If you are on probation for getting a DUI and part of the probation includes taking AA classes, what happens if you don't comply and how long after being sentenced do you have to provide proof that you are enrolled in AA?
DUI / DWI Attorney
I'm assuming you're on informal misdemeanor probation. Typically you are ordered to do things by a certain date or the court schedules review hearings to verify that you are in compliance. If you weren't given a date or there are no scheduled review dates the court may never find out.
Regardless, I would recommend that you enroll in the AA meetings ASAP. If you are found in violation of probation the judge can sentence you to jail, up to 6 months for a first offense DUI.
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Check the court documents that either (1) your attorney should have provided you or (2) you would have obtained from the court clerk if you were not represented by an attorney. Look for the minute order - that document tells you when you are required to register for and complete classes.
As suggested above, register ASAP. If your compliance hearing is approaching, it's better to show up having recently registered and (hopefully) attended one or two classes than to show up completely empty-handed.
Criminal Defense Attorney
I wonder if any of the attorneys above actually have experience with clients who were court-ordered to attend AA meetings.
There is no such thing as "enrollment" in Alcoholics Anonymous. You can usually find a schedule of local meetings on the Internet, or obtain one from the court or probation department. In many communities, the meetings are also listed in the community events section of the newspaper, or there may be an office phone number.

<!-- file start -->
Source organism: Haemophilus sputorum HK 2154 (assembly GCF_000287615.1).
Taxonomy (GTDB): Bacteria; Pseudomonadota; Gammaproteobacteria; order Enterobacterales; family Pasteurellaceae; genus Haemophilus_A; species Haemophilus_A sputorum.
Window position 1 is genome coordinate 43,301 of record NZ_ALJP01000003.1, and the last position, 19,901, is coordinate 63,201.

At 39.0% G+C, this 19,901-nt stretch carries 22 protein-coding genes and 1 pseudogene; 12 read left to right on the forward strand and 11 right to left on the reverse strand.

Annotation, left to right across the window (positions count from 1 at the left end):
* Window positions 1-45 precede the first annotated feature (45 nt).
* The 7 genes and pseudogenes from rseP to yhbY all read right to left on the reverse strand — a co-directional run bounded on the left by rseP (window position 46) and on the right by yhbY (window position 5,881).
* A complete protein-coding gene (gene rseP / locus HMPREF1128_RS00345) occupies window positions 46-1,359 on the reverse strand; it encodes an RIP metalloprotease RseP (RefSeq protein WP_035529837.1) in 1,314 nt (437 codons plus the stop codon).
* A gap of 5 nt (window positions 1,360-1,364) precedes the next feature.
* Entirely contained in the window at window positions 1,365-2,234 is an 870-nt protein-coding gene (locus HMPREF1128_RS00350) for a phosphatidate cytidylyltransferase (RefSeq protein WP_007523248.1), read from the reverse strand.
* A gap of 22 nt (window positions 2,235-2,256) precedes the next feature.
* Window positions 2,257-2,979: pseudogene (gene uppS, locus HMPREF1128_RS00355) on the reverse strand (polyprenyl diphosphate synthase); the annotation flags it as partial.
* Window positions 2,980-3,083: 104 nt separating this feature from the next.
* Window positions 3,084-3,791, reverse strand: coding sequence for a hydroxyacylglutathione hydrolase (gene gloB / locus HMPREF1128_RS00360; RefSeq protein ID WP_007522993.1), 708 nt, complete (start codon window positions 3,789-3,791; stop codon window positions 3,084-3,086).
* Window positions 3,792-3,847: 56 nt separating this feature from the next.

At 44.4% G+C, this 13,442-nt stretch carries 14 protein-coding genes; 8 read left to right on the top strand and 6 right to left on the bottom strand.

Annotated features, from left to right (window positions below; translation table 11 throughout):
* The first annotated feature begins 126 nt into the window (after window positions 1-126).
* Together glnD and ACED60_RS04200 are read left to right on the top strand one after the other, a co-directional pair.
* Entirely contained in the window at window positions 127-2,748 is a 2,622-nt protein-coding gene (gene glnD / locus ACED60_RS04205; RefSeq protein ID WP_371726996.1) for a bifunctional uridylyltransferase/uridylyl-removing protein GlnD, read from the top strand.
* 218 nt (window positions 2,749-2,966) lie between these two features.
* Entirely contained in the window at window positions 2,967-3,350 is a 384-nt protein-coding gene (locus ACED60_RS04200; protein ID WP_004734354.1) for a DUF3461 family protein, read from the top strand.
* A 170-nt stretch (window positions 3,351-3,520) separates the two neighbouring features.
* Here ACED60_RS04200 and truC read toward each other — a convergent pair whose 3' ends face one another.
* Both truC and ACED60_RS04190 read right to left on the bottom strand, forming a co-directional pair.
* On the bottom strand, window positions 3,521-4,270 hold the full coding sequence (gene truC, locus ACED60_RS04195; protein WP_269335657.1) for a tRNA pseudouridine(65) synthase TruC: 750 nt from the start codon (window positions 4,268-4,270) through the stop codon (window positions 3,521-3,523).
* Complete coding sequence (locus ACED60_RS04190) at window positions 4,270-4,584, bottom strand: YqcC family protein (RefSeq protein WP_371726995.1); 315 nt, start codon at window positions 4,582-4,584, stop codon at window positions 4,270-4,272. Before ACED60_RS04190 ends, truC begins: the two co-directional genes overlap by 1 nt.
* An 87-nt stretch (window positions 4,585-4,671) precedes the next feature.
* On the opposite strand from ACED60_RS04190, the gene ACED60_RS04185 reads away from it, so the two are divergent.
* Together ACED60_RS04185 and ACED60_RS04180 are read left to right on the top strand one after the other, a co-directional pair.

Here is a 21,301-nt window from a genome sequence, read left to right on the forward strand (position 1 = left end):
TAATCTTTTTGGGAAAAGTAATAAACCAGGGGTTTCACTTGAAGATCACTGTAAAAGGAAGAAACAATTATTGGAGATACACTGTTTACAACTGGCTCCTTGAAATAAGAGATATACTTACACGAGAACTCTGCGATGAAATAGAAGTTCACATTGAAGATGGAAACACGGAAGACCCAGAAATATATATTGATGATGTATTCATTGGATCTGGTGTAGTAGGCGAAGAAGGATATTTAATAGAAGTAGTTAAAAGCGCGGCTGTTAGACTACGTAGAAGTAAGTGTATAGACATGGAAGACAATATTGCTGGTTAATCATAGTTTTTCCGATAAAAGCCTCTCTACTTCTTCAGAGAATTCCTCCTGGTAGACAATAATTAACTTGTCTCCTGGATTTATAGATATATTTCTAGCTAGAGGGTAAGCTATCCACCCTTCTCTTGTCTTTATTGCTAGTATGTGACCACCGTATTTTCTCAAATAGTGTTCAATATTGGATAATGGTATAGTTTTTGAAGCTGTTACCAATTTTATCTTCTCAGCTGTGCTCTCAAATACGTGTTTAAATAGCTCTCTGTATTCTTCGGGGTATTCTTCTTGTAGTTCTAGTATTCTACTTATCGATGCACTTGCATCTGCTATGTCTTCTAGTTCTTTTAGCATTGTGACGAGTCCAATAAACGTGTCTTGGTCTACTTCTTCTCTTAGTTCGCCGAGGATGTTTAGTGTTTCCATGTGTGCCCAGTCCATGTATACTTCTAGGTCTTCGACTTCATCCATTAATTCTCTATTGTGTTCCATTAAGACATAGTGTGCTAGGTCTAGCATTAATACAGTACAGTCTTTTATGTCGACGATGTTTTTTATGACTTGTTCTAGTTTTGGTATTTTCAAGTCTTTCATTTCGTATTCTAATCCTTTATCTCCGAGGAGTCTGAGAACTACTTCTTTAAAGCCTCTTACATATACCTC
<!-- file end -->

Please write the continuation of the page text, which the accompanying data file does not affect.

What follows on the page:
You can obtain proof that you attended the meeting by having the person in charge, usually called the "secretary," sign a form you obtained from the court. If you don't have a court form, take a small notebook or even a piece of paper... but whatever you use, don't lose it!
NEVER refer to AA meetings as "classes." Judges who deal with DUI or drug cases know that Alcoholics Anonymous, Narcotics Anonymous and other 12-step self help groups never refer to their meetings as "classes." (The judge may even be a member of one of the groups.) If you use the wrong term, the judge may think you aren't paying attention.
Some criminal defendants have challenged court-ordered attendance at 12-step meetings on First Amendment grounds because the programs have a religious component. However, if you find court-ordered AA meetings conflict with your religious beliefs, you should raise that objection as soon as possible after you become aware of the conflict, instead of waiting for a review and showing up to court empty-handed.
Please understand that this is a general discussion of legal principles by a California lawyer and does not create an attorney/client relationship. It's impossible to give detailed, accurate advice based on a few sentences on a website (and you shouldn't provide too much specific information about your legal matter on a public forum like this, anyway). You should always seek advice from an attorney licensed in your jurisdiction who can give you an informed opinion after reviewing all of the relevant information.